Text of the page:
And so the story begins. From that fairy tale beginning we already anticipate the peace can not prevail, that good will be interrupted. On one layer this is a timeless story, as old and classic as Snow White where evil will have a chance of destroying everything. This is also a love story, so should appeal to young teens who are just awakening their romantic inclinations. On a deeper level though, the book becomes an allegory. Choices even small ones can alter our course. But with each choice we make, we have the opportunity of turning back and righting the course.
Ciran is a lovely Krisandorian, who finds herself swayed to do something she was taught not to do. She loses her self-respect, only deepening the hold the evil Ubal has over her. What will Ciran do. Visit J. Adams site on this book and her blog.
Monday, September 15, 2008
On Sunday, the 14th a letter to the editor was published. They didn't clip off the tag-line at the end of the letter sending people to my blog. So if you're here expecting something about Zan's letter, you'll have to do a search for it. Sorry!! But now that you are here. Scroll down and enjoy some great blogs.
Friday, September 5, 2008
I just had the pleasure of reading the latest book in the series by authors, Nancy Anderson, Lael Littke, and Carroll Hofeling Morris, called“Surprise Packages.” I’d say it’s a cross between Jan Karon’s Mitford Series, and the television series "Desperate Housewives." I have to admit that I would have been able to keep all of the people in this novel in my head better if there had been an accompanying pedigree chart. There is a large cast of characters in the story. Also part of my confusion was due to the fact that I haven’t read the first two books in the series. But when asked for reviewers, I jumped at the chance, simply because I just knew by the title and the cover that it would be a book I would enjoy. Now I have to go back and read the first two so I can catch up.
This is definitely a series for women. It’s the kind of book that makes me so grateful for the women, the “Almost Sisters” I have in my own life. I was the only girl in my family growing up, so I more than others crave relationships with other women who really understand, who accept us as we are, but who help us stretch our limits too. It’s also the kind of book that makes you want to stay in touch, through phone calls, emails, and get-togethers, whatever it takes to stay connected. Reading this book is like sitting down for tea with a cherished friend and having a great conversation.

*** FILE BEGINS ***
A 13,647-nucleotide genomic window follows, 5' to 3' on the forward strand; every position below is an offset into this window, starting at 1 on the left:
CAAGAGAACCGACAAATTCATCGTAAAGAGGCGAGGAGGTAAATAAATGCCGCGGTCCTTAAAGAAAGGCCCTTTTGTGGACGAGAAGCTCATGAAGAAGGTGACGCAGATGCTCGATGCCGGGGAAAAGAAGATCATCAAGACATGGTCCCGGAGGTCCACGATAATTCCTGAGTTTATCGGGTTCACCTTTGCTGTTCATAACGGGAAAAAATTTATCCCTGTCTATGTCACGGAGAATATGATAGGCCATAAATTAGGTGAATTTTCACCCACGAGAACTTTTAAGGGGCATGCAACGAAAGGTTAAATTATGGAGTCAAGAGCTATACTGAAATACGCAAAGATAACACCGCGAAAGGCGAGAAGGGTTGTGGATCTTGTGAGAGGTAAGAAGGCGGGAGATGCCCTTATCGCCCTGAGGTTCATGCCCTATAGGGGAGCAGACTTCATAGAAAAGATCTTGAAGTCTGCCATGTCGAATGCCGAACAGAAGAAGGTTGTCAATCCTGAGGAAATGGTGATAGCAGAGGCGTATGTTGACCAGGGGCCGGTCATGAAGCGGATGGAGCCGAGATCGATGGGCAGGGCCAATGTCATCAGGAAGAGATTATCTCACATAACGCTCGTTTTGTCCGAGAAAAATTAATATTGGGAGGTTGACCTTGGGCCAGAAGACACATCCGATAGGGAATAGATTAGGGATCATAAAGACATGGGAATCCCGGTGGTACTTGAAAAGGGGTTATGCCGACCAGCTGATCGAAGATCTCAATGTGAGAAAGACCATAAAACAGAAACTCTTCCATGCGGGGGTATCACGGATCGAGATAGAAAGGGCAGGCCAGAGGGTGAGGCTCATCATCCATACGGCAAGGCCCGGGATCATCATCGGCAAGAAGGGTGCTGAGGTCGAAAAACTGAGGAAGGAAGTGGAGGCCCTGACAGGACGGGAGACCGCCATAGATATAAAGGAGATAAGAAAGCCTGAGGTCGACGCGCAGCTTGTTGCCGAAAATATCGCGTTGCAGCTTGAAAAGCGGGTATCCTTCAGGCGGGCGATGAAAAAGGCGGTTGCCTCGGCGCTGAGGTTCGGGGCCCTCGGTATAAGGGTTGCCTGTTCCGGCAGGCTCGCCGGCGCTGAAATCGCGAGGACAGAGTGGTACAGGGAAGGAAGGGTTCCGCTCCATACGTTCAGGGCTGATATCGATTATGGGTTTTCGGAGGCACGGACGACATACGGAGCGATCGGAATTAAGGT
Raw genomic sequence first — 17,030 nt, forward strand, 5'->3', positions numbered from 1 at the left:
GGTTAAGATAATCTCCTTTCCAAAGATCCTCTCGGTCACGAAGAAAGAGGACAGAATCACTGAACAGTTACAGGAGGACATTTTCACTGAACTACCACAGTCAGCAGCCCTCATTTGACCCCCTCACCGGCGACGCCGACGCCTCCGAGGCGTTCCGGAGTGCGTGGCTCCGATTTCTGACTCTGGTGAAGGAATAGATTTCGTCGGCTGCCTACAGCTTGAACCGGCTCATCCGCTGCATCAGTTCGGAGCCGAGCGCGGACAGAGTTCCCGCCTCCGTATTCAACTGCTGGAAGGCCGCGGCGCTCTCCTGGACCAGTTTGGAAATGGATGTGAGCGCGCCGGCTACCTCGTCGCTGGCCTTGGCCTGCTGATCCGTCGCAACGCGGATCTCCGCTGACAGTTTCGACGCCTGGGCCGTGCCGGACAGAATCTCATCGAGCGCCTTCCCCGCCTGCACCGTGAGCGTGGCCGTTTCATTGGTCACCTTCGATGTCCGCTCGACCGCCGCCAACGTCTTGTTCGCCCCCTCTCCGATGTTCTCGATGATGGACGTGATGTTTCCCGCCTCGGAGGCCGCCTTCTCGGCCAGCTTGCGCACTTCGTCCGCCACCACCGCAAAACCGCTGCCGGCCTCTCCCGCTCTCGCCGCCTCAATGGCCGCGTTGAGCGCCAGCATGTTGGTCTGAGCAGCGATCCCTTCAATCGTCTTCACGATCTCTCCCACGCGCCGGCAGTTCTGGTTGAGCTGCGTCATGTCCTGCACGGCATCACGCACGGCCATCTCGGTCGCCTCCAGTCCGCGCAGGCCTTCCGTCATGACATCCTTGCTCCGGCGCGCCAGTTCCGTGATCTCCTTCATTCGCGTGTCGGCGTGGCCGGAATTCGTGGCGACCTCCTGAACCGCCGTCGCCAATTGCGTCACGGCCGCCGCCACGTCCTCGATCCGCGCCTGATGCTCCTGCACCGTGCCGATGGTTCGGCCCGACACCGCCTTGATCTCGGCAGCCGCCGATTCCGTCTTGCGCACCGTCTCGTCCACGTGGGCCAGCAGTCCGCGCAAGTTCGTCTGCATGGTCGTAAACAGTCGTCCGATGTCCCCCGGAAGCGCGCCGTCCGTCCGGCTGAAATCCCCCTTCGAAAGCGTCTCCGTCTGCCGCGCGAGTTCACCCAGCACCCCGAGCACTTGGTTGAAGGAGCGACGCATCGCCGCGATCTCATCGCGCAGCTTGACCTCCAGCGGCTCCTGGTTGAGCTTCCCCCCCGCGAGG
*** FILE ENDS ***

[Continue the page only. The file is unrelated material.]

I don’t like reviews that give away plot lines, but in this book the plot is definitely character driven. The characters are the story. They are your own neighbors, your own family members, and your own best friends. They are YOU! Juneau, Deenie, and Erin deal with marriages, death, wayward children, drug addictions, abusive situations, custody issues, faith, and just about everything else you can think of. There are no easy solutions to the challenges the women face. There are lots of subtle lessons in this book—but the one that stands out to me is that we accept and love people including our children as they are—that the only one we can change is ourselves. It’s the old mote and beam from the teachings of Jesus. One minor thread of the story that I really appreciated was Erin’s ex-husband. He's gay. The way the authors dealt with this was the way I think our Savior would want us to, with unconditional love, tolerance, and forgiveness. One of my complaints about LDS fiction is that it often paints a rosy picture of life—that if you pay your tithing, and get married in the temple, you’ll have a fairy tale life. Another complaint I have is that sometimes all the good guys are LDS and the not so good aren’t. This book doesn’t suffer from that affliction. There is a touching scene where the gay father comes to the missionary farewell of his son. If this issue is something that you don’t want to deal with, don’t worry; it’s dealt with tastefully and honestly.
The strength of this book is its authenticity. Every woman who reads this book will relate to at least one of the women in the book. And even though this book touches on some gritty issues, it certainly isn’t depressing. It’s lively and even upbeat for the most part. This book is published by Deseret Book, so you can get it anywhere LDS books are sold. You can also visit the authors' site.